South campus transitions from family homes to mega complexes

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When BYU administrative staff member Jessie Embry attended BYU in the ’70s, her world extended little beyond Campus Plaza, where she was living at the time.

“The world was my campus and I never left it,” Embry said.

In 1979 Embry moved back to Provo, only this time taking up residence south of BYU near Franklin Elementary School, which is located at 350 South 600 West.

Since then, she’s watched the area south of campus transform.

One of these changes was a shift in several demographics.

“When I first moved into my area, my ward was one of those often referred to as a ‘newlywed and nearly-dead’ congregation,” Embry said. “Today all the nearly-deads are dead and in their place are more newlyweds and a large amount of Hispanics.”

Embry also watched the older homes in the area sell into the hands of developers who then divided the homes into apartments and sold them to students. Other houses were bulldozed and replaced with apartment complexes.

“It was the late ’80s and mid-’90s when my friend started campaigning to save the houses from being divided up or removed,” Embry said. “Still, the strip of land along 500 South between 400 and 500 West were replaced with a new series of homes which attempted a sort of Victorian style.”

Embry points out, however, that the transformation of Provo into a college town began long before she moved into the area. She attributes one of the first great changes to the post-WWII era when BYU expanded and many businesses moved into Center Street, pushing residential out farther.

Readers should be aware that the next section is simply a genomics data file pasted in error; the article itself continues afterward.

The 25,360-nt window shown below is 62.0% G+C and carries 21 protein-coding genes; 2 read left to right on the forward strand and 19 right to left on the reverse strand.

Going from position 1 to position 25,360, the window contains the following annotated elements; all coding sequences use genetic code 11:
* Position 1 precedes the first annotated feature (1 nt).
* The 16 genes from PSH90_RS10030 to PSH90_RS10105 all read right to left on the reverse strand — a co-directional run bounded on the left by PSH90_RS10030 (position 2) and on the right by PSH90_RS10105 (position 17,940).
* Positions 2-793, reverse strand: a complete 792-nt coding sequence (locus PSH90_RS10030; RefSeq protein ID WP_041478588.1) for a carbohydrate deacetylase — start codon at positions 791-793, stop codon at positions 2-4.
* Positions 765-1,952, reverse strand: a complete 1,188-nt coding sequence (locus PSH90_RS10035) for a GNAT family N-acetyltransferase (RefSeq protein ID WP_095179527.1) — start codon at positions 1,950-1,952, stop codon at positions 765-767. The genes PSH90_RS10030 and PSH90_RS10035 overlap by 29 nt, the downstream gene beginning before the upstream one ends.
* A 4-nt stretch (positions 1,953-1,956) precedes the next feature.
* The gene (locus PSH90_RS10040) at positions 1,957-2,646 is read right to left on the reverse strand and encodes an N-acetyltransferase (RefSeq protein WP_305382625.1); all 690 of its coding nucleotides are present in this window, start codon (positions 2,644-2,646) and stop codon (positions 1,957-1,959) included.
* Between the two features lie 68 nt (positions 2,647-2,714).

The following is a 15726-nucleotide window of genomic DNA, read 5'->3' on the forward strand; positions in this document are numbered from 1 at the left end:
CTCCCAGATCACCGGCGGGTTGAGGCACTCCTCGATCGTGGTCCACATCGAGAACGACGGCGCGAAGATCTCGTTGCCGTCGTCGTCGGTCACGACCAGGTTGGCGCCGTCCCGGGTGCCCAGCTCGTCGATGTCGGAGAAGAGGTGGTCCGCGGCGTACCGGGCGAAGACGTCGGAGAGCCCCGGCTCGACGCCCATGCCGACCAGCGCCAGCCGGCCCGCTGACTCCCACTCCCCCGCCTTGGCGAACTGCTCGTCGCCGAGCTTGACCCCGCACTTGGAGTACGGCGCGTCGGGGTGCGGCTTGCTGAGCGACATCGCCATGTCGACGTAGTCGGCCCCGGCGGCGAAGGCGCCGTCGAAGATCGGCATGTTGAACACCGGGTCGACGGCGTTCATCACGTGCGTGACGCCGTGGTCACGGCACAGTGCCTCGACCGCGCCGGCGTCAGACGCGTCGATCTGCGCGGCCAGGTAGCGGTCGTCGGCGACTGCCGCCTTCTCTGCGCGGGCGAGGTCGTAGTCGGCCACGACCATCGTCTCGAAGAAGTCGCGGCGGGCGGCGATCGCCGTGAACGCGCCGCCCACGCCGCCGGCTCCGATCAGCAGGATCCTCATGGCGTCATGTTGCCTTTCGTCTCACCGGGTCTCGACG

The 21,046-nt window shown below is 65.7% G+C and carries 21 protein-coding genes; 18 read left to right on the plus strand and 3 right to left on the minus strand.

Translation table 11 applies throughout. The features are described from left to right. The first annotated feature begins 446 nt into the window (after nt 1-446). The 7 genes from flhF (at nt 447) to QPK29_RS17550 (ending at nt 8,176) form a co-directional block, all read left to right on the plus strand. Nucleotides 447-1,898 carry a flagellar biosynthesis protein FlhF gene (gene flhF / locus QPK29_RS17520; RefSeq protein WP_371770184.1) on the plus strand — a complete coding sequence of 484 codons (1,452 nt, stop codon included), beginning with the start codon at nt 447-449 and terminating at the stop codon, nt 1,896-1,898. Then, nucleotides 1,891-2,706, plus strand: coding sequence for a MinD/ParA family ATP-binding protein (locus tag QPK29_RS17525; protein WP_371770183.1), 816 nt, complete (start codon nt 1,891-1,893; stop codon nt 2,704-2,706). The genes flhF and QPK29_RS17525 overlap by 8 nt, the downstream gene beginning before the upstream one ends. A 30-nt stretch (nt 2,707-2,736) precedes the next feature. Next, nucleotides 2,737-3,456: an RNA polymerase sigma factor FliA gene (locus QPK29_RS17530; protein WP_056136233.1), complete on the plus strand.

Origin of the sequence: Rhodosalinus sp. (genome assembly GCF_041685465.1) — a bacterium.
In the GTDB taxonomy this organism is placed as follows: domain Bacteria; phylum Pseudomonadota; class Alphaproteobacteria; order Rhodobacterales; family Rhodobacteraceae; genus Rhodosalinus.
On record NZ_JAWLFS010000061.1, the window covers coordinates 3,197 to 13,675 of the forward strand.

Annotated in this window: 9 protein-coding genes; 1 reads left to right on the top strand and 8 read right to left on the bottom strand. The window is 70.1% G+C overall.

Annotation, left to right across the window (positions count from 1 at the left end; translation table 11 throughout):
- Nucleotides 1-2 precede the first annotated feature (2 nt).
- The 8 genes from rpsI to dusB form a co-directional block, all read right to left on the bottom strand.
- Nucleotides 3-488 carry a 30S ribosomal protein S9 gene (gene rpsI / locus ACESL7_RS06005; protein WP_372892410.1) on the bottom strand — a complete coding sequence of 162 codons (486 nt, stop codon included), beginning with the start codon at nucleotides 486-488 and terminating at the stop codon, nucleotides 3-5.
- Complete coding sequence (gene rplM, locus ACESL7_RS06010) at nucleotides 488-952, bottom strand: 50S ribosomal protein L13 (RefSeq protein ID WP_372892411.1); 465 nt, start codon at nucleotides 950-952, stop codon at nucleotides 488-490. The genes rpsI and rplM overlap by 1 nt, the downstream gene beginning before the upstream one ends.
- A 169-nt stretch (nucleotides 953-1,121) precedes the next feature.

Another major change took place in the early ’90s when BYU announced its plans to branch out into the mile radius south of campus.

“That created quite a stir,” Embry said.

Later, in 2010, that mile extended into two.

Idaho native Ron Purcell bought a home on 600 East and 800 North almost six years ago as a way to provide good housing for his children, who have attended BYU over the years.

During those years, he said, he’s watched the leveling of individual homes in exchange for larger apartment buildings.

“We’ve just watched them tear out the old homes which, like ours, are family homes built roughly 60 years ago,” he said.

Purcell said the home he leases, which is a duplex, has required major renovations through the years to keep up with the newer apartment buildings, including entirely new kitchens, bathrooms, windows, and the installation of washers and dryers.

With his youngest about to graduate, Purcell said he hopes to sell the place for what they have invested in it and then some.

Founders and managers at PeakCapitalPartners are among those constructing larger apartment complexes downtown. Currently, they are working on a development that will house nearly 1,000 students when it’s done.

As BYU alumni, when they saw the opportunity to build in the area just south of campus, they took it.

“As graduates ourselves, we are all familiar with the need for newer, nicer and more technologically advanced housing for BYU students,” manager Jeff Burningham said.

Towering over the variety of salt-box styled houses and gabled roofs which stand as living relics of mid-20th century Americana, the block-wide housing development offers a possibly tell-tale contrast to the area.

However, according to Gary McGinn, Provo’s director of community development, there are no major residential changes pushing themselves through the city council that would affect the area.